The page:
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Printing KFC nuggets?

They will remain crispy but it is debatable whether they can be called “chicken” nuggets in the future once they will be printed by a machine and not be connected to a “chicken”. Image credit: KFC

KFC, Kentucky Fried Chicken for the few of you that may not recognise the brand, has announced a partnership with 3D Bioprinting Solutions, a Russian company, to create their chicken nuggets using an industrial 3D bioprinter able to produce mass quantity of chicken meat… without using a single chicken!

The “raw material” is created using a few chicken cells and plants cells that are cultivated “in vitro” (not on Petri dishes but in huge vats). This raw material is fed to the 3D bioprinter that will print chicken nuggets meat. They will be further processed as today’s chucks of chicken meat, breaded and spiced ready to be fried.

The artificial chicken nuggets taste the same and have the same texture, at least this is the asserted goal.

The advantage of using artificial chicken meat is clear is you happen to be a chicken πŸ˜‰ Β It is also quite clear once you start considering the impact of some 24 billion chickens in the world (curious on how many chickens are there in your Country? Click here), Notice that a chicken life, in an industrial meat production process, is very short, around 2 to 3 months, so the number of chickens in a year gets close to 100 billion.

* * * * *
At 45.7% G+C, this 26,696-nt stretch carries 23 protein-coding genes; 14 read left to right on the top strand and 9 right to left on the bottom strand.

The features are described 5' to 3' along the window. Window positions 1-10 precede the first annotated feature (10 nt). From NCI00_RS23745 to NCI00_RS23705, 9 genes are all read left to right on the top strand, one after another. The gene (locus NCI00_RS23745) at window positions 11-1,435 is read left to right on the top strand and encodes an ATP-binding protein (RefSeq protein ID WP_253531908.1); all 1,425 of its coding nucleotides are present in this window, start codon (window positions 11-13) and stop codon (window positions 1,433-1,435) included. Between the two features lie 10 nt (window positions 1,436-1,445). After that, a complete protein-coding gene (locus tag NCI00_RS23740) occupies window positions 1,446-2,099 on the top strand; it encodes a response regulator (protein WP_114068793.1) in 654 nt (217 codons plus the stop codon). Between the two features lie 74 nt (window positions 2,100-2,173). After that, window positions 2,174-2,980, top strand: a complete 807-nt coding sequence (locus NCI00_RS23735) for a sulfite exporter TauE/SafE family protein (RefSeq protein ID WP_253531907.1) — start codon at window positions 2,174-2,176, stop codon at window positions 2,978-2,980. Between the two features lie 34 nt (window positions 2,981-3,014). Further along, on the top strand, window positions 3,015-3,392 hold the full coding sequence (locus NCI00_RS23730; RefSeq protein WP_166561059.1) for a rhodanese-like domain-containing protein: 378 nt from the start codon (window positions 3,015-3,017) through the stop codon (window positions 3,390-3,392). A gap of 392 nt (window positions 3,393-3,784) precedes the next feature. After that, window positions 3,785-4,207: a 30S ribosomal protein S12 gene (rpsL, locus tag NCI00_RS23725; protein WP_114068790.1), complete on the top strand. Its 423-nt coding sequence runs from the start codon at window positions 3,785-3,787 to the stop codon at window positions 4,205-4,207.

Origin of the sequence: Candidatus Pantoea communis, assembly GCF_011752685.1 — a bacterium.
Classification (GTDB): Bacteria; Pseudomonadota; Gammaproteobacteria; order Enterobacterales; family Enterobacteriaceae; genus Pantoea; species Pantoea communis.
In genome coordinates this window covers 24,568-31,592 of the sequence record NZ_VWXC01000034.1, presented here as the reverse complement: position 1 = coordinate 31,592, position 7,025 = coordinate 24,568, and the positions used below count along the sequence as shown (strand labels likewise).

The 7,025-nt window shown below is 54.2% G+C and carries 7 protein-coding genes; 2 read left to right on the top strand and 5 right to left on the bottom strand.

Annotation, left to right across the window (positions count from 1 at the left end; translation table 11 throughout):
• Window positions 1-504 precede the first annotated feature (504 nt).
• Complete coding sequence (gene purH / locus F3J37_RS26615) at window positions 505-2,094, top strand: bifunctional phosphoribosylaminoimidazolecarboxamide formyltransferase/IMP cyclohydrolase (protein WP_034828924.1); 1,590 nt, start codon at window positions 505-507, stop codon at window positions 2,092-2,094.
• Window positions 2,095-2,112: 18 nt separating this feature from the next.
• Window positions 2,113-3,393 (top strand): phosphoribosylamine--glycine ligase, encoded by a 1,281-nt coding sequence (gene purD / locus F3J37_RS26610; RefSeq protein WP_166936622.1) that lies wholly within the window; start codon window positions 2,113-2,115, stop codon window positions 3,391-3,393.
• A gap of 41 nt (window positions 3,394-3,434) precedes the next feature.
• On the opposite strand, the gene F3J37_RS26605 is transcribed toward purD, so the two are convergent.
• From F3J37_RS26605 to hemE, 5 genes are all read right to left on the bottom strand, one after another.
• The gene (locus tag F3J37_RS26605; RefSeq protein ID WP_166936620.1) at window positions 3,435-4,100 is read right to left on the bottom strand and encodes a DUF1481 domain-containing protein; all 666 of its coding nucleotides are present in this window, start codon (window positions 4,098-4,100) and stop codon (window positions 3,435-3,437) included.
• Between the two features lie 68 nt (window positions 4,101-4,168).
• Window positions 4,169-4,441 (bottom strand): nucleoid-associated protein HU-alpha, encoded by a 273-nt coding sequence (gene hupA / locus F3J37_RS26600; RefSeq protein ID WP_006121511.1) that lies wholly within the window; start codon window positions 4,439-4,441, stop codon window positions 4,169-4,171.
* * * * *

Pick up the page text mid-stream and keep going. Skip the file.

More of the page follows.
According to KFC the artificial production of chicken meat would cut energy requirements in half, decrease greenhouse gas emissions 25 folds and uses 100 times less farm land.

The first artificial chicken nuggets should make their way into KFCs locations in Moscow this fall. Based on results from these market tests the production may scale up and hit other countries. Personally, I am all in favour of crafting meat and spare animals lives,

A lot is going on in terms of industrial research for the future of food and we can expect some radical changes in the next decade.

About Roberto Saracco

Roberto Saracco fell in love with technology and its implications long time ago. His background is in math and computer science. Until April 2017 he led the EIT Digital Italian Node and then was head of the Industrial Doctoral School of EIT Digital up to September 2018. Previously, up to December 2011 he was the Director of the Telecom Italia Future Centre in Venice, looking at the interplay of technology evolution, economics and society. At the turn of the century he led a World Bank-Infodev project to stimulate entrepreneurship in Latin America. He is a senior member of IEEE where he leads the Industry Advisory Board within the Future Directions Committee and co-chairs the Digital Reality Initiative. He teaches a Master course on Technology Forecasting and Market impact at the University of Trento. He has published over 100 papers in journals and magazines and 14 books.